Thu | Feb 11, 2016

Homebuyer ignorance

Published:Sunday | October 14, 2012 | 12:00 AM

Marcella Scarlett, Business Reporter

The marriage of public and private mortgages in a single mortgage application has helped to bring down the cost of home ownership in recent years.

But homebuyers still face a big hurdle: upfront transaction costs and deposits that for many are unaffordable and often end up killing their dream of home ownership.

Additionally, many prospective real estate investors are unaware of the different types of fees they will incur when setting out to buy a house.

In an informal survey of construction industry and real estate experts, Sunday Business estimated that the buyer of a J$7-million house, which falls within the mid-income market segment, would need to have at least J$750,000 of upfront cash to cover a series of professional and other fees, including about $300,000 to cover costs related to processing the mortgage.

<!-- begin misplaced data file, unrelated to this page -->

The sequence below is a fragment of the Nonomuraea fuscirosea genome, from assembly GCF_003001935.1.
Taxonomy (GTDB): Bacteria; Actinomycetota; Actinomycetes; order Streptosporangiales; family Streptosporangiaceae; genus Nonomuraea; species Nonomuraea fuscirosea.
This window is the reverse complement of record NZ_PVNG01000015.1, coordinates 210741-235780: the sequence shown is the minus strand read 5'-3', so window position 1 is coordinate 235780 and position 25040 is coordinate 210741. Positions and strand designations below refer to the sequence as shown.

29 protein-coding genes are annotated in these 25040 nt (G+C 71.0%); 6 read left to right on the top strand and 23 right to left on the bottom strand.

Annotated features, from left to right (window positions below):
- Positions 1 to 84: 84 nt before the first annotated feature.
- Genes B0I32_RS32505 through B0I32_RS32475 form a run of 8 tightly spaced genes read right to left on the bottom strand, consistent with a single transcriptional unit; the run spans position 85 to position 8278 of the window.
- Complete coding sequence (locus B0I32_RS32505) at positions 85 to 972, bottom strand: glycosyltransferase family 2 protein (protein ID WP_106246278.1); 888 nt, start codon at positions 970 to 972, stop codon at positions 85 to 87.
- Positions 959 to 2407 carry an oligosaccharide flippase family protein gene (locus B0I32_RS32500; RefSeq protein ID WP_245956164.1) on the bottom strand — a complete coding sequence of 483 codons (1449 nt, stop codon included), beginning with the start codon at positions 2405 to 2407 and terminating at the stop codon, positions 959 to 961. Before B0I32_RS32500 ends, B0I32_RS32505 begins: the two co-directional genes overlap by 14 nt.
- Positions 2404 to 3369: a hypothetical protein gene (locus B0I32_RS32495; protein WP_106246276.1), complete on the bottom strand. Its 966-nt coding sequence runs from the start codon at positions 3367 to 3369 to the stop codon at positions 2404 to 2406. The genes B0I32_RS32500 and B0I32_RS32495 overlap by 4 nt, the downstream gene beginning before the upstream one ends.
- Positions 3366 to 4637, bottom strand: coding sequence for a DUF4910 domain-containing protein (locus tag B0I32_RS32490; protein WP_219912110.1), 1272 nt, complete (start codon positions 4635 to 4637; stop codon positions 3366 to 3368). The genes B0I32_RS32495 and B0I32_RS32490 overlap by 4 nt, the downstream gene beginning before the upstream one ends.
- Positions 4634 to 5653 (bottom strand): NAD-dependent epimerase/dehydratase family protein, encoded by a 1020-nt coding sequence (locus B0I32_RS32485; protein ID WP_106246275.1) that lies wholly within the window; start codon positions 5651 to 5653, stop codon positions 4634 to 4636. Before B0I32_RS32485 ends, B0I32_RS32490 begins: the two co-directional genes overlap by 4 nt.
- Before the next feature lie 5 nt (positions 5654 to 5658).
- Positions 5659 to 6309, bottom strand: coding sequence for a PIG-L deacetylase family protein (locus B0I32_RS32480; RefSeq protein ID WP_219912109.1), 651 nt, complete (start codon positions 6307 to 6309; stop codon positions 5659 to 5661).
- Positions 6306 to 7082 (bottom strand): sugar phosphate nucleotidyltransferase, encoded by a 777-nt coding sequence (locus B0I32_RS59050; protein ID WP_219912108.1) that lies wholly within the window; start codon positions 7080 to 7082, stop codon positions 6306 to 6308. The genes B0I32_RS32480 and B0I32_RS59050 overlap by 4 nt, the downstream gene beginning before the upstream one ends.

The fees may vary across mortgage houses.

All these are in addition to the five per cent or 10 per cent deposit normally required, depending on the lending institution. The deposits could push total upfront costs above J$1.1m at five per cent deposit and above J$1.4 million at 10 per cent deposit. Private mortgage lenders typically finance about 90 per cent of the home purchase price, requiring the buyer to finance the other 10 per cent out of pocket.

Buyers who chose the lower five per cent deposit may face additional indemnity charges imposed by the mortgage lender.

For many buyers, especially first-time buyers, trying to buy real estate in Jamaica can be a big headache as they are oftentimes unaware of the total cost associated with the transaction, several industry players said.

According to Andrew Issa, CEO of Coldwell Banker Realty, this ignorance can frustrate the buyer, the seller, the financier, the attorney and all other parties involved and may even lead to the purchaser having "no choice" but to abandon the transaction altogether.

Several financiers in the real estate business also says that closing transactions are oftentimes slow, delayed or in some instances even totally scrapped because buyers are oftentimes unaware of these costs.